Thank you Paschal. Thank you also to the German Presidency for hosting us, to Olaf Scholz and all his team. It's a pleasure to be here with you all again after so many months of virtual press conferences.
This was our first occasion to take stock of the economic situation since July, when we discussed the Commission's summer forecast. The GDP figures for the second quarter published by Eurostat this week confirmed that we are in a deep economic contraction in the euro area, with output dropping by 11.8%. But they also confirmed that this contraction is deeply uneven, with the quarterly falls in GDP ranging from around 4% to around 18% in different countries. The risk of fragmentation that we were considering when we decided the recovery strategy is, in fact, there.
Employment also dropped by a record 2.9% in the euro area in the second quarter, though the labour market situation would certainly have been worse had it not been for the deployment of short-term work schemes, which we are about to start supporting through the European mechanism SURE.
As the lockdowns eased, we saw a strong rebound in activity in June and July, but indicators point to activity slowing again in recent weeks, as countries have grappled with new flare-ups of the virus. We expect that most Member States will not have reached their pre-crisis levels of GDP by the end of 2021, with an average gap of 2.5%.
In short, the road to recovery is still paved with uncertainty. So, we need to do everything we can to sustain confidence and support growth, as Paschal already said.
That's the context in which we this morning discussed the political economy of reforms, and how to make a success of the great opportunity offered by Next Generation EU. We are working on guidance for the Member States for the Recovery and Resilience Facility to help with the preparation of national plans, which should reflect both national prriorities in line with the European Semeter recommendations, and the digital and green transitions. The Commission will present a communication on this topic shortly.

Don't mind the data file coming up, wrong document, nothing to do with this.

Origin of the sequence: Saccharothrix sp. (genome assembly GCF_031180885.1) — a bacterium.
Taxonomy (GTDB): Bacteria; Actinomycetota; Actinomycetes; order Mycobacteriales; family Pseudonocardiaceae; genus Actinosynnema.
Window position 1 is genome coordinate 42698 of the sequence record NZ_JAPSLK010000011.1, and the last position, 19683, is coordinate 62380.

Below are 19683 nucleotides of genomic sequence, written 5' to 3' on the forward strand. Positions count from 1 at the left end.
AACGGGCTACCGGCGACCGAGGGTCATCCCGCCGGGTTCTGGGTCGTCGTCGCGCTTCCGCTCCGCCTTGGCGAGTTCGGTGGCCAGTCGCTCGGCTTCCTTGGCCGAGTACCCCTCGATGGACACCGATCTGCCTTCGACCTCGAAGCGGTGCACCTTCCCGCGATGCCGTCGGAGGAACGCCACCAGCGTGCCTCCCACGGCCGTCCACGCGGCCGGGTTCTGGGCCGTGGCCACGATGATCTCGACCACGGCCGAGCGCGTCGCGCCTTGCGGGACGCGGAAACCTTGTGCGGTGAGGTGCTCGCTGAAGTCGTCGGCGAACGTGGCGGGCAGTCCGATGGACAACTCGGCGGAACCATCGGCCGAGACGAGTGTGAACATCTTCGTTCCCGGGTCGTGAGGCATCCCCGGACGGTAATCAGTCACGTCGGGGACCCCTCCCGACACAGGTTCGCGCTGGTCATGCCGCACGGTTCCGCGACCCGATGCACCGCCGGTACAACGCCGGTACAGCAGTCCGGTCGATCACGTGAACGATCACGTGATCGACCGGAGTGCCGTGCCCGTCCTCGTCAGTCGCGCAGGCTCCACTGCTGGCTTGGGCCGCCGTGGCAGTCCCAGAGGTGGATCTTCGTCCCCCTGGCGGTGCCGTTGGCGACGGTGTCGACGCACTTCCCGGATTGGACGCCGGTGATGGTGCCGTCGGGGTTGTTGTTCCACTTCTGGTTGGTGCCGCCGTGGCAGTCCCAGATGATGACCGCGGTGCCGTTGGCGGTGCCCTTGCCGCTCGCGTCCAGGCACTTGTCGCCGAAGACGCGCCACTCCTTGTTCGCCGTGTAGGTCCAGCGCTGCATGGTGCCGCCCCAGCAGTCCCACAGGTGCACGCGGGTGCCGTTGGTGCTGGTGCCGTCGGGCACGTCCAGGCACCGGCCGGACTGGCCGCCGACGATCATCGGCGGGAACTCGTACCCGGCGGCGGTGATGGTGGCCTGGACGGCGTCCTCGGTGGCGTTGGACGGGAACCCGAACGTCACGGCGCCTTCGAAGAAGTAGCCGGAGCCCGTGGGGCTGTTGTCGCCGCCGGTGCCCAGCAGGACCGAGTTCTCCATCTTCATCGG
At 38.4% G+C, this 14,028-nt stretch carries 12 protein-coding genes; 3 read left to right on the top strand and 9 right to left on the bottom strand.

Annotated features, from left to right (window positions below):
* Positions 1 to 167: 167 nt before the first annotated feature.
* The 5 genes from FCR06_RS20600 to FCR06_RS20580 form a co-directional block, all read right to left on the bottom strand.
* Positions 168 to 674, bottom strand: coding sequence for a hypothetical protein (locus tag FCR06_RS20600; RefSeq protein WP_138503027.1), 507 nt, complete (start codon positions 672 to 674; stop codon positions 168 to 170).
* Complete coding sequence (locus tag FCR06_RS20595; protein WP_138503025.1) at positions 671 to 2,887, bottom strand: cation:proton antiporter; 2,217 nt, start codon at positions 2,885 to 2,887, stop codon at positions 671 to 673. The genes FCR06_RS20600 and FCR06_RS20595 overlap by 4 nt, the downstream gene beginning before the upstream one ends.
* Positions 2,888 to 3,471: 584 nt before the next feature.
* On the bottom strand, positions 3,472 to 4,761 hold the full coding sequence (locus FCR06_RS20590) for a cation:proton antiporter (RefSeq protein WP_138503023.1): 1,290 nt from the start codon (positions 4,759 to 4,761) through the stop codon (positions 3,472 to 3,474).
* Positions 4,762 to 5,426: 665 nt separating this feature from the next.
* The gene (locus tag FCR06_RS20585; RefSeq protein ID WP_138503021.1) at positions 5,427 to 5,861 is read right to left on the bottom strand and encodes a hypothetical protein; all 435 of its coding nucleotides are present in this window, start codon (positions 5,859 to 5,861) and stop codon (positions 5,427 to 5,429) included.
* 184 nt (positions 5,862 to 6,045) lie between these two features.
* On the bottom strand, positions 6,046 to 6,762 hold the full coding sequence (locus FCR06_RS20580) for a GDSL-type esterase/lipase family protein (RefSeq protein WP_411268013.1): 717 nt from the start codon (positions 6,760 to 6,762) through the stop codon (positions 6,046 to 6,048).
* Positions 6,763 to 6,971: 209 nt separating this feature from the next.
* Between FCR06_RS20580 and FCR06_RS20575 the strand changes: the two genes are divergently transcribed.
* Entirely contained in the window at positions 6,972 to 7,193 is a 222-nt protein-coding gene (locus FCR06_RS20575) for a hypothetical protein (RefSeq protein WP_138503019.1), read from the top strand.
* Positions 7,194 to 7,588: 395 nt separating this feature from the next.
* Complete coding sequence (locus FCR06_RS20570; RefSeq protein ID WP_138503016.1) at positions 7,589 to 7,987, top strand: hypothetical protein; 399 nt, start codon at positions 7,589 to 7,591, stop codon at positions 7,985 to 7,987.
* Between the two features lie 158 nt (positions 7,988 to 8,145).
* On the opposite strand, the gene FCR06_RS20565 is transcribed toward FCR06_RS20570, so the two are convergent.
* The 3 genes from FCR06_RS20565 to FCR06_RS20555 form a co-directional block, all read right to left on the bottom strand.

Concerning the fiscal stance for 2021, given the current high level of uncertainty, would it be riskier to withdraw fiscal support too early or too late? In our view, the former is the primary source of concern. A premature withdrawal of support would put the fragile recovery in jeopardy. At the same time, it would be reasonable to expect a shift from emergency measures to improving the fundamentals of our economies. Of course we must not forget the need to ensure sustainability in the medium-run and the need to set a path for adjustment at some point. As I told ministers this morning, if we miscalculate the timing of this landing, we risk damaging the European economy.
Moreover, if we limit ourselves to returning to the previously existing situation, without making the necessary changes to our common framework, we would not have drawn the lesson of the COVID crisis. In short, the transition from an exceptional situation to a new normality is a challenge requiring very careful management.
Finally, we appreciate the discussion on the ESM Treaty and the related matter of bringing forward the entry into force of the backstop for the Single Resolution Fund. I just want to welcome your efforts Paschal to get these talks moving again and to bring them to a swift and successful conclusion.